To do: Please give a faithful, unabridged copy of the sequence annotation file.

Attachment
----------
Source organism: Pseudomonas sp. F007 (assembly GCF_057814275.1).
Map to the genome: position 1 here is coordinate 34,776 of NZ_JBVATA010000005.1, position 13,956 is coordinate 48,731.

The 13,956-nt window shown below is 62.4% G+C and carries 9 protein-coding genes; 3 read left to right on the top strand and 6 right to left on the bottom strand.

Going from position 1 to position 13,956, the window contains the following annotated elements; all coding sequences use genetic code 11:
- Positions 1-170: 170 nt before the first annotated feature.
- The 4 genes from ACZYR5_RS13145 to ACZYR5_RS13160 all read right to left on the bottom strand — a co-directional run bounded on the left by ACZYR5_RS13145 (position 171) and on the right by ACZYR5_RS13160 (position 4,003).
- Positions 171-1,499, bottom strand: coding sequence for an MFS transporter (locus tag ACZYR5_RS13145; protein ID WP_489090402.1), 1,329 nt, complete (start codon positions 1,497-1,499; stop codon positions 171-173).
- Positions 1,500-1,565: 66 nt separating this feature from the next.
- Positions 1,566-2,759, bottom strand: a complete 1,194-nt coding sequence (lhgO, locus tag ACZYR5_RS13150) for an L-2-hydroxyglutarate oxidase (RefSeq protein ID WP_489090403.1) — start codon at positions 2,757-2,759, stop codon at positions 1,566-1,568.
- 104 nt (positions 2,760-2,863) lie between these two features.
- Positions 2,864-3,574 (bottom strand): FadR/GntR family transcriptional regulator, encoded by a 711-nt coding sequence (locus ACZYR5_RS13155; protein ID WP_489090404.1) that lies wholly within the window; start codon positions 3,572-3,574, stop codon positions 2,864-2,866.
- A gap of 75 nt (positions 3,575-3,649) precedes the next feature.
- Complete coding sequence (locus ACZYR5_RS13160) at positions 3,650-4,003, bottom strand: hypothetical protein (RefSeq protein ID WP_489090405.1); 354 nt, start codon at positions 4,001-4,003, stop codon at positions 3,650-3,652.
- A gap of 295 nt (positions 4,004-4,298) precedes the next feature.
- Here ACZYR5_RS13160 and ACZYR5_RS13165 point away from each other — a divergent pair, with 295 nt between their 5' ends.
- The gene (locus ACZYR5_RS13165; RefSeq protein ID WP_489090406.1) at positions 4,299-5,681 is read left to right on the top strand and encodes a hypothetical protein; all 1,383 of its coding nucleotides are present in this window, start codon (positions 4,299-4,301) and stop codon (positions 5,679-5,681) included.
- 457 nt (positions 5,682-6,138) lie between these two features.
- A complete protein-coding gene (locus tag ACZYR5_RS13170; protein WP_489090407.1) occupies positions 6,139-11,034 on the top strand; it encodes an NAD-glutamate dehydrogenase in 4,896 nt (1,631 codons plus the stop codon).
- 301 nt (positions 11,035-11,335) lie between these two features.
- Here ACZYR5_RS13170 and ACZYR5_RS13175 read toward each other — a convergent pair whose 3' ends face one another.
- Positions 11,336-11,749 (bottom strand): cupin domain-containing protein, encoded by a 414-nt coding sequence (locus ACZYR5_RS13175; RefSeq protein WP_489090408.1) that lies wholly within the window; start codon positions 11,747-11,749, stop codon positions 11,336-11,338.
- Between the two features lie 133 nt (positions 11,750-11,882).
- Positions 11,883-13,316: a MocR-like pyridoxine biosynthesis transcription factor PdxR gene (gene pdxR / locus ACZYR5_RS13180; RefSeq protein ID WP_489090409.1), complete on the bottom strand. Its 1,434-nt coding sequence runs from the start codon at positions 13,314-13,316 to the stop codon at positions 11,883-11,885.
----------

Source organism: Pseudomonas sp. F007 (assembly GCF_057814275.1).
Map to the genome: position 1 here is coordinate 34,776 of NZ_JBVATA010000005.1, position 13,956 is coordinate 48,731.

The 13,956-nt window shown below is 62.4% G+C and carries 9 protein-coding genes; 3 read left to right on the top strand and 6 right to left on the bottom strand.

Going from position 1 to position 13,956, the window contains the following annotated elements; all coding sequences use genetic code 11:
- Positions 1-170: 170 nt before the first annotated feature.
- The 4 genes from ACZYR5_RS13145 to ACZYR5_RS13160 all read right to left on the bottom strand — a co-directional run bounded on the left by ACZYR5_RS13145 (position 171) and on the right by ACZYR5_RS13160 (position 4,003).
- Positions 171-1,499, bottom strand: coding sequence for an MFS transporter (locus tag ACZYR5_RS13145; protein ID WP_489090402.1), 1,329 nt, complete (start codon positions 1,497-1,499; stop codon positions 171-173).
- Positions 1,500-1,565: 66 nt separating this feature from the next.
- Positions 1,566-2,759, bottom strand: a complete 1,194-nt coding sequence (lhgO, locus tag ACZYR5_RS13150) for an L-2-hydroxyglutarate oxidase (RefSeq protein ID WP_489090403.1) — start codon at positions 2,757-2,759, stop codon at positions 1,566-1,568.
- 104 nt (positions 2,760-2,863) lie between these two features.
- Positions 2,864-3,574 (bottom strand): FadR/GntR family transcriptional regulator, encoded by a 711-nt coding sequence (locus ACZYR5_RS13155; protein ID WP_489090404.1) that lies wholly within the window; start codon positions 3,572-3,574, stop codon positions 2,864-2,866.
- A gap of 75 nt (positions 3,575-3,649) precedes the next feature.
- Complete coding sequence (locus ACZYR5_RS13160) at positions 3,650-4,003, bottom strand: hypothetical protein (RefSeq protein ID WP_489090405.1); 354 nt, start codon at positions 4,001-4,003, stop codon at positions 3,650-3,652.
- A gap of 295 nt (positions 4,004-4,298) precedes the next feature.
- Here ACZYR5_RS13160 and ACZYR5_RS13165 point away from each other — a divergent pair, with 295 nt between their 5' ends.
- The gene (locus ACZYR5_RS13165; RefSeq protein ID WP_489090406.1) at positions 4,299-5,681 is read left to right on the top strand and encodes a hypothetical protein; all 1,383 of its coding nucleotides are present in this window, start codon (positions 4,299-4,301) and stop codon (positions 5,679-5,681) included.
- 457 nt (positions 5,682-6,138) lie between these two features.
- A complete protein-coding gene (locus tag ACZYR5_RS13170; protein WP_489090407.1) occupies positions 6,139-11,034 on the top strand; it encodes an NAD-glutamate dehydrogenase in 4,896 nt (1,631 codons plus the stop codon).
- 301 nt (positions 11,035-11,335) lie between these two features.
- Here ACZYR5_RS13170 and ACZYR5_RS13175 read toward each other — a convergent pair whose 3' ends face one another.
- Positions 11,336-11,749 (bottom strand): cupin domain-containing protein, encoded by a 414-nt coding sequence (locus ACZYR5_RS13175; RefSeq protein WP_489090408.1) that lies wholly within the window; start codon positions 11,747-11,749, stop codon positions 11,336-11,338.
- Between the two features lie 133 nt (positions 11,750-11,882).
- Positions 11,883-13,316: a MocR-like pyridoxine biosynthesis transcription factor PdxR gene (gene pdxR / locus ACZYR5_RS13180; RefSeq protein ID WP_489090409.1), complete on the bottom strand. Its 1,434-nt coding sequence runs from the start codon at positions 13,314-13,316 to the stop codon at positions 11,883-11,885.